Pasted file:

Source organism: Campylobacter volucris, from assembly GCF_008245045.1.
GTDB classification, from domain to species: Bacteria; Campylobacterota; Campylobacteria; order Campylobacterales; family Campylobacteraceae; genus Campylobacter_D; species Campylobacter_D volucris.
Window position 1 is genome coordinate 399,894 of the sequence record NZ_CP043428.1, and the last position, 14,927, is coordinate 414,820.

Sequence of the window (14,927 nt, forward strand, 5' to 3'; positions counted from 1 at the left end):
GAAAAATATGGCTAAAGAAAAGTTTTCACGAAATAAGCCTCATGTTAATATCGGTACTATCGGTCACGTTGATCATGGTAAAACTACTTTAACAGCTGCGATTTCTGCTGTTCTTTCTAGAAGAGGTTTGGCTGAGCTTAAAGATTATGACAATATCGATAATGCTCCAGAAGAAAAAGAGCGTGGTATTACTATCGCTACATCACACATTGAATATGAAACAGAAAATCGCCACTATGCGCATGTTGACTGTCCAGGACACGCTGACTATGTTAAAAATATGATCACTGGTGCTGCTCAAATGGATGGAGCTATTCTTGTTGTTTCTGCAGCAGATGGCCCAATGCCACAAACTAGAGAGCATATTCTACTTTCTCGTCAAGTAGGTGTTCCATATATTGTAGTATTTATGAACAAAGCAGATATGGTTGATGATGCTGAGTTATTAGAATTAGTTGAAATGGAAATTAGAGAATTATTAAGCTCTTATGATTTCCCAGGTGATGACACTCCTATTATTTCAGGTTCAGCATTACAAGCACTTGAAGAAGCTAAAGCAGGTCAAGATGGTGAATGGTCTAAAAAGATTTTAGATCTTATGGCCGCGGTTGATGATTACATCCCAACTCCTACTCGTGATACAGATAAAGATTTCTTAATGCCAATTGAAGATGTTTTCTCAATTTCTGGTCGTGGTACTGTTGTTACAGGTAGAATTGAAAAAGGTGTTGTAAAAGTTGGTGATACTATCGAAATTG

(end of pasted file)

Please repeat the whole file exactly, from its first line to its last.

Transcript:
Source organism: Campylobacter volucris, from assembly GCF_008245045.1.
GTDB classification, from domain to species: Bacteria; Campylobacterota; Campylobacteria; order Campylobacterales; family Campylobacteraceae; genus Campylobacter_D; species Campylobacter_D volucris.
Window position 1 is genome coordinate 399,894 of the sequence record NZ_CP043428.1, and the last position, 14,927, is coordinate 414,820.

Sequence of the window (14,927 nt, forward strand, 5' to 3'; positions counted from 1 at the left end):
GAAAAATATGGCTAAAGAAAAGTTTTCACGAAATAAGCCTCATGTTAATATCGGTACTATCGGTCACGTTGATCATGGTAAAACTACTTTAACAGCTGCGATTTCTGCTGTTCTTTCTAGAAGAGGTTTGGCTGAGCTTAAAGATTATGACAATATCGATAATGCTCCAGAAGAAAAAGAGCGTGGTATTACTATCGCTACATCACACATTGAATATGAAACAGAAAATCGCCACTATGCGCATGTTGACTGTCCAGGACACGCTGACTATGTTAAAAATATGATCACTGGTGCTGCTCAAATGGATGGAGCTATTCTTGTTGTTTCTGCAGCAGATGGCCCAATGCCACAAACTAGAGAGCATATTCTACTTTCTCGTCAAGTAGGTGTTCCATATATTGTAGTATTTATGAACAAAGCAGATATGGTTGATGATGCTGAGTTATTAGAATTAGTTGAAATGGAAATTAGAGAATTATTAAGCTCTTATGATTTCCCAGGTGATGACACTCCTATTATTTCAGGTTCAGCATTACAAGCACTTGAAGAAGCTAAAGCAGGTCAAGATGGTGAATGGTCTAAAAAGATTTTAGATCTTATGGCCGCGGTTGATGATTACATCCCAACTCCTACTCGTGATACAGATAAAGATTTCTTAATGCCAATTGAAGATGTTTTCTCAATTTCTGGTCGTGGTACTGTTGTTACAGGTAGAATTGAAAAAGGTGTTGTAAAAGTTGGTGATACTATCGAAATTG